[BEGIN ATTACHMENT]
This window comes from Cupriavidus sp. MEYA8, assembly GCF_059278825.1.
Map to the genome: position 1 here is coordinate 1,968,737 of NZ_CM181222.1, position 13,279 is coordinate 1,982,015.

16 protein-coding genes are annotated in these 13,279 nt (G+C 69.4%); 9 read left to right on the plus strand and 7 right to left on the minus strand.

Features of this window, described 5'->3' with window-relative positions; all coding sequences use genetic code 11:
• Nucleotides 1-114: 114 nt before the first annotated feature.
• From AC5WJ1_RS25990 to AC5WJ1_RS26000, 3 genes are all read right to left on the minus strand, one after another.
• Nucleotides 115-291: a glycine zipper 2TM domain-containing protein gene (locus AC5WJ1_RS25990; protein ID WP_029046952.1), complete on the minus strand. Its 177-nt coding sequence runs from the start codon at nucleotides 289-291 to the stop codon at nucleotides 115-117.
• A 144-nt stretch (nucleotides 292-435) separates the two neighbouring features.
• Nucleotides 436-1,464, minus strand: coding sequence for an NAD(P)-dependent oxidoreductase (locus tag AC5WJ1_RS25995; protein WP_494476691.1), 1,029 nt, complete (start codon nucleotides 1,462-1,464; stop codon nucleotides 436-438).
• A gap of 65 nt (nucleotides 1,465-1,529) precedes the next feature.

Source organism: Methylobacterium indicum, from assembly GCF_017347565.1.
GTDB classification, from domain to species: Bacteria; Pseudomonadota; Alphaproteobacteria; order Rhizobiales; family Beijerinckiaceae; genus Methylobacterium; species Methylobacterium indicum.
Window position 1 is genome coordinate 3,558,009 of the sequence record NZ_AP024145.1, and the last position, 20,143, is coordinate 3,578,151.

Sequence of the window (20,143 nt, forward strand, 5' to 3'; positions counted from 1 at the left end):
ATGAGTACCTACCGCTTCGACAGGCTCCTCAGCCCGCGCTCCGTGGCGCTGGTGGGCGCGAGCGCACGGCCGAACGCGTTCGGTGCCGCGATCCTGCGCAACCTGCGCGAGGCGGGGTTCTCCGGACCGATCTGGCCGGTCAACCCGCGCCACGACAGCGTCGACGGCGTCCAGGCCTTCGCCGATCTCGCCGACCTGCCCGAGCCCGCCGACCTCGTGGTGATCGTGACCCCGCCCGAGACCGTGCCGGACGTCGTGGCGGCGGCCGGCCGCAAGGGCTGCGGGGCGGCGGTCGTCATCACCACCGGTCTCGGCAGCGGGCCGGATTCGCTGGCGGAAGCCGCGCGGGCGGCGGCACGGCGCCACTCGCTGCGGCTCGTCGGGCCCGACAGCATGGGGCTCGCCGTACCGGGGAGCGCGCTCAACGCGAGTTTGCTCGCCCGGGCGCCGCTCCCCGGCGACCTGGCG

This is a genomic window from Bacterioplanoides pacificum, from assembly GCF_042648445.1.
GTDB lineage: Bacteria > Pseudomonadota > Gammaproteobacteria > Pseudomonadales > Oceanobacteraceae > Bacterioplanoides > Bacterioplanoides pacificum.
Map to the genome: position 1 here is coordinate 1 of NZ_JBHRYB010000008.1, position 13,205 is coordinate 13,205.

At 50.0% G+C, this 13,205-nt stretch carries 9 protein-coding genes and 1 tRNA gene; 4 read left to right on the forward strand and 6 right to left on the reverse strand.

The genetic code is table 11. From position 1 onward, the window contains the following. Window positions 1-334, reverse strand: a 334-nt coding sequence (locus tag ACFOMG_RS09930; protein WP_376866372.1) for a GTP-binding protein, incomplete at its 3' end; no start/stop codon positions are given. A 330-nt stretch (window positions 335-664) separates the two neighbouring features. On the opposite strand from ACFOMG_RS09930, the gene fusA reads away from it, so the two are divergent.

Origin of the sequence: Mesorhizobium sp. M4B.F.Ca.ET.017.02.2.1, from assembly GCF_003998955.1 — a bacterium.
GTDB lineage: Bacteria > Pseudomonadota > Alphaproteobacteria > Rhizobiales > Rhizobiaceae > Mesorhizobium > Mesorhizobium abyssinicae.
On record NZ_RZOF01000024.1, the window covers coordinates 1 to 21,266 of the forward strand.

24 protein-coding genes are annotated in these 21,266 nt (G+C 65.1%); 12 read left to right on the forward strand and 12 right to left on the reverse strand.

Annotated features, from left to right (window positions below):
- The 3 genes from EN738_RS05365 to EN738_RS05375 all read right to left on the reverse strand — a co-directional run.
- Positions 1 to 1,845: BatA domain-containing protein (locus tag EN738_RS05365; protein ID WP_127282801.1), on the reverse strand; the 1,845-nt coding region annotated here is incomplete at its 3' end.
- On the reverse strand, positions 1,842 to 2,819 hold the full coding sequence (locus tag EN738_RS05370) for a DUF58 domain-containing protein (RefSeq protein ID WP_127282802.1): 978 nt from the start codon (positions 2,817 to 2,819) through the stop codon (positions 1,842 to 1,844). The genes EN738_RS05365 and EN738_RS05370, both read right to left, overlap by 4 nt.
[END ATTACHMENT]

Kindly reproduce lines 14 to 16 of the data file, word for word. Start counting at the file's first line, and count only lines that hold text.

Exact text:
Sequence of the window (20,143 nt, forward strand, 5' to 3'; positions counted from 1 at the left end):
ATGAGTACCTACCGCTTCGACAGGCTCCTCAGCCCGCGCTCCGTGGCGCTGGTGGGCGCGAGCGCACGGCCGAACGCGTTCGGTGCCGCGATCCTGCGCAACCTGCGCGAGGCGGGGTTCTCCGGACCGATCTGGCCGGTCAACCCGCGCCACGACAGCGTCGACGGCGTCCAGGCCTTCGCCGATCTCGCCGACCTGCCCGAGCCCGCCGACCTCGTGGTGATCGTGACCCCGCCCGAGACCGTGCCGGACGTCGTGGCGGCGGCCGGCCGCAAGGGCTGCGGGGCGGCGGTCGTCATCACCACCGGTCTCGGCAGCGGGCCGGATTCGCTGGCGGAAGCCGCGCGGGCGGCGGCACGGCGCCACTCGCTGCGGCTCGTCGGGCCCGACAGCATGGGGCTCGCCGTACCGGGGAGCGCGCTCAACGCGAGTTTGCTCGCCCGGGCGCCGCTCCCCGGCGACCTGGCG

This is a genomic window from Bacterioplanoides pacificum, from assembly GCF_042648445.1.